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CD Review

Behold, and See

The Best of "Millennium of Music", Volume 3

  • Guillaume Dufay: Victimae Paschali - Orlando Consort
  • Joan Cererols: Ay, que dolor! - Capilla Peñaflorida
  • Luca Marenzio: O Rex gloriae - Claritas
  • Nicola Vicentino: Alleluia haec dies - Vox Hesperia
  • John Bedyngham: Salva Jesu
  • Thomas Tallis: Sermone blando angelus - Chapelle du Roi
  • Pierre de La Rue: Vexilla Regis - Live Oak & Company
  • Anonymous:
  • Kyrie paschale
  • Surrexit Christus - Schola Gregoriana Pragensis
  • Tu decus es decorus/O Maria, beata genitrix - I Ciarlatani Ensemble
  • Brigitta of Sweden: Christe patris excelsis - Ensemble Les Famboyants
  • Francesco Corteccia: Tenebrae factae sunt - I Cantori di Lorenzo
  • Eustace du Caurroy: Victimae Paschali Laudes - Oxford New College Choir
  • George Frideric Handel:
  • Messiah, HWV 56: Behold & see if there be any sorrow - John Elwes/Bach Collegium Japan
  • Sonata for Violin & Continuo in G minor, HWV 368 (Adagio) - Rachel Burton/David Schrader/John Mark Rozendaal
  • Heinrich Schütz: Saint John Passion, SWV 481 (Excerpt) - Westfälische Kantorei
  • Hildegard von Bingen: O pastor animarum - Schola of the Benedictine Abbey of St. Hildegard
  • Johann Melchior Gletle: Popule meus - Bernhard Hunziker/Viola de Gamba Consort
  • Josquin Des Préz: Tu solus qui facis mirabilia - Dufay Ensemble
  • Leonardo Giustiniani: Stava a pié de la croce - Daedalus Ensemble
  • Marc-Antoine Charpentier: Tenebrae responsory #4 "Tenebrae factae sunt", H 129 - István Kovács/Budapest Orfeo Orchestra
  • Orlando de Lassus: Regina coeli laetare - Orlando di Lasso Ensemble
  • Tomás Luis de Victoria: Officium Hebdomadae Sanctae: Lamentations of Jeremiah - Cologne Musica Fiata
Various performers
Millennium of Music MOM15025 Qualiton DDD? 76:50
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Even for many classical music lovers, music from before the time of Johann Sebastian Bach is terra incognita; there's so much of it, and where does one start? That issue has been addressed by a weekly radio program called Millennium of Music. Now originating from WETA in Washington, DC, this program reaches over 200 stations across the country. Its host is Robert Aubry Davis, whose love for this repertoire is as infectious as it is obvious. Millennium of Music is now twenty years old – older, if one goes back to Davis' special programs coming out of Washington, and also Jacksonville, Florida. This disc is the third in a series recognizing Davis' achievements and (one hopes) bringing old music to new audiences. The first two discs (15023 and 15024) were released by Valley Entertainment and continue to be available for purchase. This most recent release is a watershed because it is the first in-house production for Qualiton, a distributor of import labels that is based on Long Island.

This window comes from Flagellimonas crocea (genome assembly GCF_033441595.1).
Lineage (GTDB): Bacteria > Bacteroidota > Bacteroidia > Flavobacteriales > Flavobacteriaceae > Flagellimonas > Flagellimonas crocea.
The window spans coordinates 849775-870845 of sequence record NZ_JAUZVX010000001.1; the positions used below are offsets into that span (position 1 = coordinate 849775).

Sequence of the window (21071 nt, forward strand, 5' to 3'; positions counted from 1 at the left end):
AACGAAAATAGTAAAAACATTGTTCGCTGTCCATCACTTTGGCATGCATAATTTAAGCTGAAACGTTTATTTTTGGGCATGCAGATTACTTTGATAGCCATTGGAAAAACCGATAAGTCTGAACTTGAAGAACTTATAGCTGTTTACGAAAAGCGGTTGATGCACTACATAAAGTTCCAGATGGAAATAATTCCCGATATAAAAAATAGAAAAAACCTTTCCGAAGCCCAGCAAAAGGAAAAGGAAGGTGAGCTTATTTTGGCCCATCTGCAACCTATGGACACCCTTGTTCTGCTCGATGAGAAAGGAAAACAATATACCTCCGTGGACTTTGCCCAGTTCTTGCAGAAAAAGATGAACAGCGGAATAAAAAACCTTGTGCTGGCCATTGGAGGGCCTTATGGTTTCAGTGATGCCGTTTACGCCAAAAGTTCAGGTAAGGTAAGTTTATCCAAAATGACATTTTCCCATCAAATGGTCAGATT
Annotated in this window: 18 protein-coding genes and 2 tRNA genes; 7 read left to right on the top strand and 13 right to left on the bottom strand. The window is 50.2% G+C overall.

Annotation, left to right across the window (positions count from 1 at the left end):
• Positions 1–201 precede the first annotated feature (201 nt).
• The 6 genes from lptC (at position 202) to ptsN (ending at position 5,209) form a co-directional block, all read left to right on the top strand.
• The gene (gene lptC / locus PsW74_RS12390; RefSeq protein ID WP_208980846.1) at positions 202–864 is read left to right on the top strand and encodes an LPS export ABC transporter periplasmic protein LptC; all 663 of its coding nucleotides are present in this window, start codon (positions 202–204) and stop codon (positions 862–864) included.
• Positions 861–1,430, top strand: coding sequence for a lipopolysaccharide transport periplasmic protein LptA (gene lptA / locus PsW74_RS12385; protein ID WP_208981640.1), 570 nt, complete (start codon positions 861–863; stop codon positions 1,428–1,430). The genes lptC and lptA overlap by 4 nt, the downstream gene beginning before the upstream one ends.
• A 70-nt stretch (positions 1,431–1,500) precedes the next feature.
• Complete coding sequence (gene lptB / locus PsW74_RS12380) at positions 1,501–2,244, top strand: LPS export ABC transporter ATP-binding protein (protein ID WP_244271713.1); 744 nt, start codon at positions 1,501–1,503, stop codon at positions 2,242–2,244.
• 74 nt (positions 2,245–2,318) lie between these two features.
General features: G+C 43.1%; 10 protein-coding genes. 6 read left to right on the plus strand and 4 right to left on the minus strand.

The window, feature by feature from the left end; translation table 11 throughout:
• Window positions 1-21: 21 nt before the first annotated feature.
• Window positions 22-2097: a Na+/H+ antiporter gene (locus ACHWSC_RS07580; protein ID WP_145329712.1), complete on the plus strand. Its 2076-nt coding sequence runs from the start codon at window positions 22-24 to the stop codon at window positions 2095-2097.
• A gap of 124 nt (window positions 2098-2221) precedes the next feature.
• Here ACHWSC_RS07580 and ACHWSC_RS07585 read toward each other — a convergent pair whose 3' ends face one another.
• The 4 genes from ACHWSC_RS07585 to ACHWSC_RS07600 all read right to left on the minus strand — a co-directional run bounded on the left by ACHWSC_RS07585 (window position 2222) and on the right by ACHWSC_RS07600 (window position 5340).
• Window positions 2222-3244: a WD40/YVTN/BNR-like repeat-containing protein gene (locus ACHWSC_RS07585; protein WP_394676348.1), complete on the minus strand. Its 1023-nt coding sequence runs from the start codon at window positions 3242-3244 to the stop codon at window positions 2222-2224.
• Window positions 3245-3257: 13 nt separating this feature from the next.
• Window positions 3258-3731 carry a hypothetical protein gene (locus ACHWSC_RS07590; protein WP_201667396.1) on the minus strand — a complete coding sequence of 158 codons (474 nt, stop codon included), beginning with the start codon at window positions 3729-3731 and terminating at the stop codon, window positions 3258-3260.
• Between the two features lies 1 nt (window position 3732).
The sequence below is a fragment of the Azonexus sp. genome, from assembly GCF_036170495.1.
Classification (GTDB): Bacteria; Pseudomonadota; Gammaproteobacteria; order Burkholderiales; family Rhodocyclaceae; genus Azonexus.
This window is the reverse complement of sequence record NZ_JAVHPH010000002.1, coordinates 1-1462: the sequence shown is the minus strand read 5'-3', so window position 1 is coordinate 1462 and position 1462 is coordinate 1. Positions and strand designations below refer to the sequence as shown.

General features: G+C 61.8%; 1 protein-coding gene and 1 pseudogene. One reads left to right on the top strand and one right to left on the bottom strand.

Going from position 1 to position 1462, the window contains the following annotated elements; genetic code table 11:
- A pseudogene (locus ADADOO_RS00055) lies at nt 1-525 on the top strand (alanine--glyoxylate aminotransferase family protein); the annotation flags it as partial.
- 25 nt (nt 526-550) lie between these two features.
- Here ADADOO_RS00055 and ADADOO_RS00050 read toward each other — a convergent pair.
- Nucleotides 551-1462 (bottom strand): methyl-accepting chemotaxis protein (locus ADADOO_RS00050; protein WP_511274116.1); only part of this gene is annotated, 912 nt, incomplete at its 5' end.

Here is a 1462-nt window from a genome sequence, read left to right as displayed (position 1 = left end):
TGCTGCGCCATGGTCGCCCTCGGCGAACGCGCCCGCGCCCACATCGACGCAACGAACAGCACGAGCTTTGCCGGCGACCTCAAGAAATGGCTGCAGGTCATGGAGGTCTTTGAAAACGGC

Qualiton is in an excellent position to be collaborating with Davis. Currently, it distributes over a hundred labels. Several of these specialize in early music, an area with small but intense support relative to the rest of the classical music scene. In order to maximize its promotional resources, Qualiton recently hit upon the idea of highlighting these labels by creating a consortium that they dubbed "Gioia Antiqua." This new CD, then, is both an extension of Davis' work and a sampling of the early music riches that Qualiton has to offer. Twenty-two labels are represented on this 23-track CD, which, incidentally, is mid-price. Hungaroton appears twice, but this is only fitting, because this Hungarian label was the basis for Qualiton's operations from its inception in 1963.

Given this disc's format, it doesn't make much sense to comment on individual tracks. Suffice it to say that there's nothing haphazard about this collection. Its theme is the passion and resurrection of Jesus Christ, and the selections progress from the darkness that covered Earth during the crucifixion to the salvation of man by the risen shepherd Christ. Over twenty composers are represented, and occasionally Davis juxtaposes settings of the same text by different composers for purposes of comparison. Texts and translations are provided, and Davis' booklet notes "set up" each track much as he would do on his radio program. Compulsive early music fanatics might be disconcerted by the variety of composition and performance styles. Most listeners, though, will appreciate the format, which I found neither condescending nor confusing. If you're curious about what was going on in the musical world up to one thousand years before Bach's birth, and particularly if you're also a Christian, this CD (and its two predecessors) are highly recommended to you.

Copyright © 2000, Raymond Tuttle